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Friday, October 16, 2015

UPDATED: King’s College asks to increase tuition and chill

University wants a three-year $1,000 tuition increase, unless it doesn't.

Posted By on Fri, Oct 16, 2015 at 3:10 PM

click to enlarge Hegel'ing over a price. - VIA WIKIPEDIA

Prices may be going up at the University of King’s College, but not until 2017.

Yesterday, the liberal arts university’s board of governors approved a request to ask the provincial government for a $1,000 tuition increase, phased in over three years. The decision passed 10-8, according to a release by King’s Students' Union.


In a statement from the College, director of advancement Adriane Abbott writes the school’s tuition committee strongly recommended no increase in tuition for King’s Foundation Year Programme, but the board felt otherwise the board agreed, but due to “a changed set of circumstances and opportunities as a result of numerous initiatives currently underway at the College" left open the possibility for future resets in the next three years.

As such, a “tuition reset” of up to $500 per year will be applied to the 2017/18 and 2018/19 school years if deemed necessary by the board of governors.

“The resolution is clear that the board has not decided upon a reset, and is recommending that there be no reset,” writes Abbott. “Nevertheless, the board agreed with the committee that the option should be open to a future president and board to consider.”



If approved, tuition fees at King’s will top out at $8,650 by 2018—a 24 percent increase over current rates.

"By pursuing this $1000 tuition fee increase, our board of governors has decided to further saddle King’s students with unsustainable debt and discourage low- and middle-income students from coming at all," KSU president Alex Bryant writes in a release. “This is a short term solution and a blatant cash grab from students who simply cannot afford it.”

The provincial NDP quickly issued a release condemning the news, calling it further proof the Liberal government made a mistake in allowing a one-time tuition fee increase for Nova Scotian universities.

“It's becoming increasingly hard for young people to stay in Nova Scotia," writes NDP MLA Dave Wilson. "The McNeil government cut the Graduate Retention Rebate and now tuition is increasing at the highest rate in the country."

Back in April the government lifted the three percent tuition cap for Nova Scotian universities and community colleges as part of the 2015-16 provincial budget, allowing a one-time “market adjustment."

According to numbers released this week by the Association of Atlantic Universities, overall undergraduate enrolment in the Atlantic provinces has dropped by two percent (or 1,276 students) from the last year. The University of King’s College saw an 8.4 percent drop in enrolment.

——— 


UPDATE: Adriane Abbott contacted me saying I misread King’s release, as saying the tuition committee and board of governors were both wholeheartedly against a tuition reset. In fact, the tuition committee appears to have been the ones recommending to the board of governors to allow for the potential for future increases of $500 per year in the 2017/18 and 2018/19 school years, if deemed necessary. I’ve altered the above text to reflect that fact.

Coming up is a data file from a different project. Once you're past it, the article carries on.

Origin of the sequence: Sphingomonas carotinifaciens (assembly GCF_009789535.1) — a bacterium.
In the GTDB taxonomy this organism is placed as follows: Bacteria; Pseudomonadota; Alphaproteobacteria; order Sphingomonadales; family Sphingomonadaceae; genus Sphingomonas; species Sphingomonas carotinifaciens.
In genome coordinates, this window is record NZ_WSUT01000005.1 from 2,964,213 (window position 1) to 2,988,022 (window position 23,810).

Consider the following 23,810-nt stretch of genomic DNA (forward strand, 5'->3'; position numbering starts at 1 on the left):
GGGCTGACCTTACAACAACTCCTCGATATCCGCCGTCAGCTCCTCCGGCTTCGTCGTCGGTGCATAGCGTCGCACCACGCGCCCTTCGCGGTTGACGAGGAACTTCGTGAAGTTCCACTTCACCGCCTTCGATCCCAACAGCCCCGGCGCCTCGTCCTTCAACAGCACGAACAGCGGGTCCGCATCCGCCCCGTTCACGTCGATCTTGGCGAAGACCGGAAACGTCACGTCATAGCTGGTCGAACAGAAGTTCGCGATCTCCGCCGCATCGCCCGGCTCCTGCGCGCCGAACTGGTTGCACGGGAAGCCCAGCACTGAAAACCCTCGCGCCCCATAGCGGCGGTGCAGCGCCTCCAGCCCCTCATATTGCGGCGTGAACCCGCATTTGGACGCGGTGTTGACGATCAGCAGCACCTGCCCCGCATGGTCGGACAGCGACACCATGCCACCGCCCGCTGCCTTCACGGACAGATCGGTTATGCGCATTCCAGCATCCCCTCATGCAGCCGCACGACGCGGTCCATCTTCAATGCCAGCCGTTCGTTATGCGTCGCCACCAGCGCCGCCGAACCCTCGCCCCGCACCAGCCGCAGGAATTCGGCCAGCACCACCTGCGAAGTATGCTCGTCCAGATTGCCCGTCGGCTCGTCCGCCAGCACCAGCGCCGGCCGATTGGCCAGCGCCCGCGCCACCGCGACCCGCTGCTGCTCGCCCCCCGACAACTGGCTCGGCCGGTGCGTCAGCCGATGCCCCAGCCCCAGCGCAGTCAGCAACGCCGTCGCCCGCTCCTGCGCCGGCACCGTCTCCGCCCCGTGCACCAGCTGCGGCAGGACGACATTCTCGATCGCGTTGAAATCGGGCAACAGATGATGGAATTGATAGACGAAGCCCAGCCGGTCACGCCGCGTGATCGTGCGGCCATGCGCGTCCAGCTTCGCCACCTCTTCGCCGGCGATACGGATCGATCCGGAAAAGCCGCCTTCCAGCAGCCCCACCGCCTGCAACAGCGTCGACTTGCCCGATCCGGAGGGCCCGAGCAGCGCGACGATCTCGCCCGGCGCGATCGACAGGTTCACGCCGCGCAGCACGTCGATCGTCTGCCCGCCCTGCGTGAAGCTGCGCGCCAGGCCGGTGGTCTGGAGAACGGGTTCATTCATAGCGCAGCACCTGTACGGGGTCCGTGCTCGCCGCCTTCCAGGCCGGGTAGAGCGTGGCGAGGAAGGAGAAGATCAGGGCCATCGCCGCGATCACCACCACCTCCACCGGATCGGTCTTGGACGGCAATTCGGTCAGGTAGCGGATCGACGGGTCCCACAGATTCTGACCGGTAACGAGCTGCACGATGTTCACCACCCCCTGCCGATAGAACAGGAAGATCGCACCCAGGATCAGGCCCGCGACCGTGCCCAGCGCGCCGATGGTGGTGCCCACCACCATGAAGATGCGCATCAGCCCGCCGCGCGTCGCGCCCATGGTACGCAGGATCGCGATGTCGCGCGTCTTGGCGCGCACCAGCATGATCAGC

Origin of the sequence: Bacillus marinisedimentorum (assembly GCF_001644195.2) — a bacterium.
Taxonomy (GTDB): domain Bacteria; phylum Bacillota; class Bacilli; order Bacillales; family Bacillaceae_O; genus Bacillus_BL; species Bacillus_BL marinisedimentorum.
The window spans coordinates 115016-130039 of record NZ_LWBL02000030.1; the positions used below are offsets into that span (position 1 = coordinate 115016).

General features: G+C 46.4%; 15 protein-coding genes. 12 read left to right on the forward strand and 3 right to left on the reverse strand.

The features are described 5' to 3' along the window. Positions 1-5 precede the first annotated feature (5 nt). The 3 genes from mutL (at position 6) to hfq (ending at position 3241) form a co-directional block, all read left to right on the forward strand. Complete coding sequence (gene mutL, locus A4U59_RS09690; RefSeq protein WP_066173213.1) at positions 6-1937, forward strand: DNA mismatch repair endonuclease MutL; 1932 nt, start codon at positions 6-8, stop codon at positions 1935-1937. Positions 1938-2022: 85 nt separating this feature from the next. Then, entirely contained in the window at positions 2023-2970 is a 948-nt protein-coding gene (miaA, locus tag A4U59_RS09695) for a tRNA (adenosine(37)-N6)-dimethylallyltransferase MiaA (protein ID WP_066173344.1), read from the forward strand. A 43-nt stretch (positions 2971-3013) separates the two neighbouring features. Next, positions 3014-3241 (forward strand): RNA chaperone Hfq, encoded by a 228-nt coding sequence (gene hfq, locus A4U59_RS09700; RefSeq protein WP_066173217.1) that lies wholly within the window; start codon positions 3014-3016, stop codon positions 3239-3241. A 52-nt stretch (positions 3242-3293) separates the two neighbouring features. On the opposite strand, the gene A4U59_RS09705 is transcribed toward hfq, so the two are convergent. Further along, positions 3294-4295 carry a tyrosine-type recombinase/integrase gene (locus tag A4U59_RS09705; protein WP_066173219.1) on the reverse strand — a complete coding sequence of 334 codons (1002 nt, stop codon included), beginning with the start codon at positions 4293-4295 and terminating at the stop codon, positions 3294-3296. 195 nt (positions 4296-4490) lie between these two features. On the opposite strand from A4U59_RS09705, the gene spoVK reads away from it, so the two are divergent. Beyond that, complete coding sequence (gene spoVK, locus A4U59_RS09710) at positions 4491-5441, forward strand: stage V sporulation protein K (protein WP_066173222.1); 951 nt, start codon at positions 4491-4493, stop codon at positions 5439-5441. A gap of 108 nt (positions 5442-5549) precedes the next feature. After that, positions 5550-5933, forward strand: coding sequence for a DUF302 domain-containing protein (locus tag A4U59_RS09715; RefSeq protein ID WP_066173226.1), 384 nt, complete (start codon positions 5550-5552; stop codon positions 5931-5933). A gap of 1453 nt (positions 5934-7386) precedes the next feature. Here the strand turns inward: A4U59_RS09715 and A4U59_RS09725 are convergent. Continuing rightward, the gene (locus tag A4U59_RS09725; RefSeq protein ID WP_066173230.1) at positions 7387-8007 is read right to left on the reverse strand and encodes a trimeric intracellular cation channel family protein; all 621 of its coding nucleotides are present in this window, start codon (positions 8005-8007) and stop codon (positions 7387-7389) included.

That King’s says there will be no tuition increase, and the KSU says there is, seems to depend on how you look at the situation. King’s board of governors has not voted to reset tuition, but they have voted to allow for future resets in 2017 and 2018. This update hopefully clears up any misconceptions in the original article. Abbott’s emailed response is printed below, with her permission.

“Hi Jacob,  

I just read your ‘Reality Bites’ piece in reference to King’s College.      

What really bites is untrue statements masquerading as reality. And the sloppy journalism that reports and repeats them.  

You write:  

‘In a statement from the College, director of advancement Adriane Abbott writes the school’s tuition committee strongly recommended no increase in tuition for King’s Foundation Year Programme, but the board felt otherwise due to “a changed set of circumstances and opportunities as a result of numerous initiatives currently underway at the College.”’

  But the Board did not feel otherwise? I made no such implication? They voted NOT to reset tuition. The set of circumstances and opportunities as a result of numerous initiatives that currently underway are precisely why the Board is hopeful that it will never have to invoke a reset.  All they did was to bookmark a possibility should the they be wrong, and should a future board require every tool available.  

  And Alex Bryant may have written:  

  ‘“By pursuing this $1000 tuition fee increase, our board of governors has decided to further saddle King’s students with unsustainable debt and discourage low- and middle-income students from coming at all,” KSU president Alex Bryant writes in a release. “This is a short term solution and a blatant cash grab from students who simply cannot afford it.”’  

But the Board of Governors has made no such decision. Alex Bryant, and apparently the Coast, presume to know what the King’s Board of 2017-18 and 2018-19 will discuss and decide. And not only are they sure that the King’s Board will  invoke the reset two years from now, but they presume to know the figure upon which the Board will land should they discuss the issue.”

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